Tag Archives: death

My Most Difficult Female Character Deaths

When you read a book, most likely you’ll get attached to some of the characters. And then some of them die. Don’t you hate it when that happens? Well, in today’s VEDA video, I talked about 4 female characters that I really did not want to happen. Why only female? I’ve found that there aren’t many male deaths that have affected me. There are a couple, but I don’t think it’s enough for a video.

If you want to know which characters they are, then you must watch this video. But be warned that there are spoilers! If you don’t want to be spoiled, then don’t watch. The books featured are:

  • Angel Fire East, by Terry Brooks
  • The Rise of Endymion, by Dan Simmons
  • The Elfstones of Shannara, by Terry Brooks
  • Dragonsdawn, by Anne McCaffrey

I won’t mention the characters, but you can find out if you watch.

If you’ve read any of these books, let me know what you thought of these characters’ deaths without giving any specifics about the names or how they died in the comments section below. Also, don’t tell me about any other characters in different books, because I don’t like spoilers, either!

Authors Answer 111 – Killing Off Main Characters

Sometimes, main characters die. While reading, maybe your favourite character dies. Doesn’t feel good, does it? Do you go into mourning? Do you cry? But what if the author is killing the main character? How do they feel?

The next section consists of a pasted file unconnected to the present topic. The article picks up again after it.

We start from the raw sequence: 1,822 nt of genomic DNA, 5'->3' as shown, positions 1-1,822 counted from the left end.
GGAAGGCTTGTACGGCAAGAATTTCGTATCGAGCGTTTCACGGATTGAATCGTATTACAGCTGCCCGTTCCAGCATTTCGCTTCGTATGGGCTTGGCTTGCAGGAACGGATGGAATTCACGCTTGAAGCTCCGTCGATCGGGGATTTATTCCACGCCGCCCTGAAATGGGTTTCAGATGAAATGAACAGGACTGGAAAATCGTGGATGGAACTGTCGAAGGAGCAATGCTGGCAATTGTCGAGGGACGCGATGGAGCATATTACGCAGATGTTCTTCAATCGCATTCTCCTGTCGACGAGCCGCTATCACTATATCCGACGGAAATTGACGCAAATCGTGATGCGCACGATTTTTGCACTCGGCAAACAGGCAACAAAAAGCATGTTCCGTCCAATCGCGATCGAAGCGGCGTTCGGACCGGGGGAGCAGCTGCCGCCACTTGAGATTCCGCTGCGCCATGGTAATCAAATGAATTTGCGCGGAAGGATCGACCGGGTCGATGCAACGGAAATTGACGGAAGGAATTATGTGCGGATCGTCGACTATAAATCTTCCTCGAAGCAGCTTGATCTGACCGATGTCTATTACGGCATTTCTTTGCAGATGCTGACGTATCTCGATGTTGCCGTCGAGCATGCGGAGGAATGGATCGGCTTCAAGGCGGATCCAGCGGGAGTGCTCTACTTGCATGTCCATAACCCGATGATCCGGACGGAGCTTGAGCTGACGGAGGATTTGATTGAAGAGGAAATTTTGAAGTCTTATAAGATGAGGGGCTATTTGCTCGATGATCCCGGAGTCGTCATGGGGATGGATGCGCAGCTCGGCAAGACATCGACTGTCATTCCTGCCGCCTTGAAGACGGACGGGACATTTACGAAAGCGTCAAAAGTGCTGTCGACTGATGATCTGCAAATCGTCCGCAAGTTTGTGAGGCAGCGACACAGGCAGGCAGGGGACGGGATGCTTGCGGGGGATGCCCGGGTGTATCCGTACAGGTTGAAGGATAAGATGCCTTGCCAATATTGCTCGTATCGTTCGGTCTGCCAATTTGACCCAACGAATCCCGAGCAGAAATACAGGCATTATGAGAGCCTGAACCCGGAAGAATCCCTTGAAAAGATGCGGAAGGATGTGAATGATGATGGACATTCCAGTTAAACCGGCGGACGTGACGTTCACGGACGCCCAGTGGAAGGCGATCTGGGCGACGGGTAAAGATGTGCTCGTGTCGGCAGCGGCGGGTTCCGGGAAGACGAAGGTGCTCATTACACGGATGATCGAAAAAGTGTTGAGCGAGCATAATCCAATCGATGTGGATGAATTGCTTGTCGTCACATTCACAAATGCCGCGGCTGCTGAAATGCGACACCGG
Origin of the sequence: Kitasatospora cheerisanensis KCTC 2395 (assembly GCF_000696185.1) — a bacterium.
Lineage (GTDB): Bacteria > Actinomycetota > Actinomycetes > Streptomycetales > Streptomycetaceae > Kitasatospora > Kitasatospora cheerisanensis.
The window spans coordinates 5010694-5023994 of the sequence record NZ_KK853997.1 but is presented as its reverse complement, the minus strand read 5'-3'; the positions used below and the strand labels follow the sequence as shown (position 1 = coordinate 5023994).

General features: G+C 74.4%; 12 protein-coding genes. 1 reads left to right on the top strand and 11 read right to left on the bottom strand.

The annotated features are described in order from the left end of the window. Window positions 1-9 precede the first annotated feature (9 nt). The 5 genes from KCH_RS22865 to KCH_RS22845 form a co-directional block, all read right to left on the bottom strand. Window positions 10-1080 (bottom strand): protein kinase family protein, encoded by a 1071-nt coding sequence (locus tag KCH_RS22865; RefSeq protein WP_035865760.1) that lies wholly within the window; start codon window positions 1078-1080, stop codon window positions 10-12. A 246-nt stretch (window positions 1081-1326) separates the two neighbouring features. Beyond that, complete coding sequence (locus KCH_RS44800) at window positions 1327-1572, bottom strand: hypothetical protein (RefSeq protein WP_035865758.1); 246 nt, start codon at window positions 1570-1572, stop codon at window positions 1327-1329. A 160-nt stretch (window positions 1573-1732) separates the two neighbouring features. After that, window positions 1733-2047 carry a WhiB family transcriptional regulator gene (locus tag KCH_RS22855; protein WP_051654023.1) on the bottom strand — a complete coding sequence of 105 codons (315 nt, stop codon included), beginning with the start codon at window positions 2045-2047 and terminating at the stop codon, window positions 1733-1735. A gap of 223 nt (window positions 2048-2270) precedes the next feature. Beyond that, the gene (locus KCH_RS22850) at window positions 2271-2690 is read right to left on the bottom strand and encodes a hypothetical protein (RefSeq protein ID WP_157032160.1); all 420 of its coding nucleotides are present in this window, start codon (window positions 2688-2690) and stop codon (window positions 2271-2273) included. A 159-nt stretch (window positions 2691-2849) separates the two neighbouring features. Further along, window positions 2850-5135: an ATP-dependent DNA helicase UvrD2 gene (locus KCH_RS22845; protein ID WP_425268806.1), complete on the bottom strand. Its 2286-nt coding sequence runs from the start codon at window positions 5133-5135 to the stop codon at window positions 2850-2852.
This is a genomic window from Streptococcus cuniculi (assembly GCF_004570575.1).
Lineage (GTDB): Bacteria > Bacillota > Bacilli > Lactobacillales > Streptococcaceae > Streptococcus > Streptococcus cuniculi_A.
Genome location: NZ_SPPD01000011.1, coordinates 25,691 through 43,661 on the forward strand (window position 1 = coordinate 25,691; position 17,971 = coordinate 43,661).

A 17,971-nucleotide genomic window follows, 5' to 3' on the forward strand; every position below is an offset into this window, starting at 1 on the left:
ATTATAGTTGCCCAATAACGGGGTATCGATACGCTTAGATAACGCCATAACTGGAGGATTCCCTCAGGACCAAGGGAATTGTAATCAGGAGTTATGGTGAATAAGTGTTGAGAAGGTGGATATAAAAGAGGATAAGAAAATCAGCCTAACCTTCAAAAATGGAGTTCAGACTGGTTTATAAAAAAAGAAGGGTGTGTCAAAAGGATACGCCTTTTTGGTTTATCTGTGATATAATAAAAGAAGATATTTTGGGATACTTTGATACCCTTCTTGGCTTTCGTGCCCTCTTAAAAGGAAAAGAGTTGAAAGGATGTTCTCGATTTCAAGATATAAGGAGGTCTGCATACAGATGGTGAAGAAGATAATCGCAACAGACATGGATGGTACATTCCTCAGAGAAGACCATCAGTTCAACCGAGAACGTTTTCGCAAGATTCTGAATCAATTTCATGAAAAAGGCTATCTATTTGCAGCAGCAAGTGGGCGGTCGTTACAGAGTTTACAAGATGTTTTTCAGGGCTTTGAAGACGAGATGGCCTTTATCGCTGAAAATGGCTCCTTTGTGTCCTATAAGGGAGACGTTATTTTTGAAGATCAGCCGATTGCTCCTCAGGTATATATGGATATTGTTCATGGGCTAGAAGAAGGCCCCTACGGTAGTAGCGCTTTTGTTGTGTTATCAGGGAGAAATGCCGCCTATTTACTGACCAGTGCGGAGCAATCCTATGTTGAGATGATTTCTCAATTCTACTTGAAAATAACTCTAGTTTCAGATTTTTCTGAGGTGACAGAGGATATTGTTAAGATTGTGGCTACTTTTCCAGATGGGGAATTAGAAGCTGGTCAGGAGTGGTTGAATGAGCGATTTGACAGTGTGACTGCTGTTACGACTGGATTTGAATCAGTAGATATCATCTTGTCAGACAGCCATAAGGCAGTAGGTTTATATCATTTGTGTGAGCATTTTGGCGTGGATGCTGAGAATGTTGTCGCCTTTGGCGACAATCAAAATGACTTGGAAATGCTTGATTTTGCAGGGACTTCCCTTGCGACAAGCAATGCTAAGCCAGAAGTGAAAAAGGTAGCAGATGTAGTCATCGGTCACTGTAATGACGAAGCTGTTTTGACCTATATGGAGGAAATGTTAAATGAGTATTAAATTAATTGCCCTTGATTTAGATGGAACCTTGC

320px-Modern-ftn-pen-cursiveQuestion 111: How do you (or would you) feel when you kill a main character?

H. Anthe Davis

First, I laugh maniacally.  Second, I think of how my beta readers (and then my actual readers) will take it.  Then I laugh maniacally again, while trying to figure out how best to defend myself from irate friends/coworkers/fans.  …Seriously, I kill a lot of characters.

C E Aylett

Well, that depends on who the main character is. If you mean a protag, I don’t think I’ve ever killed one yet. A main character that isn’t a protag, yes, I have. Love killing off the villains — but that’s because they are so horrible! I really make them deserve it. There’s definitely a lot of ‘Take that you F**ker!’ when I’m writing those scenes. Ahem.

Beth Aman

I’ve only killed one main character so far, and it was fantastic.  Her death is a very emotional moment for the other characters, and I loved playing with words and feelings and denial and darkness.  The scene makes me cry whenever I read it.  Emotionally-charged scenes are just cool to write, so I enjoyed it.  A lot.

D. T. Nova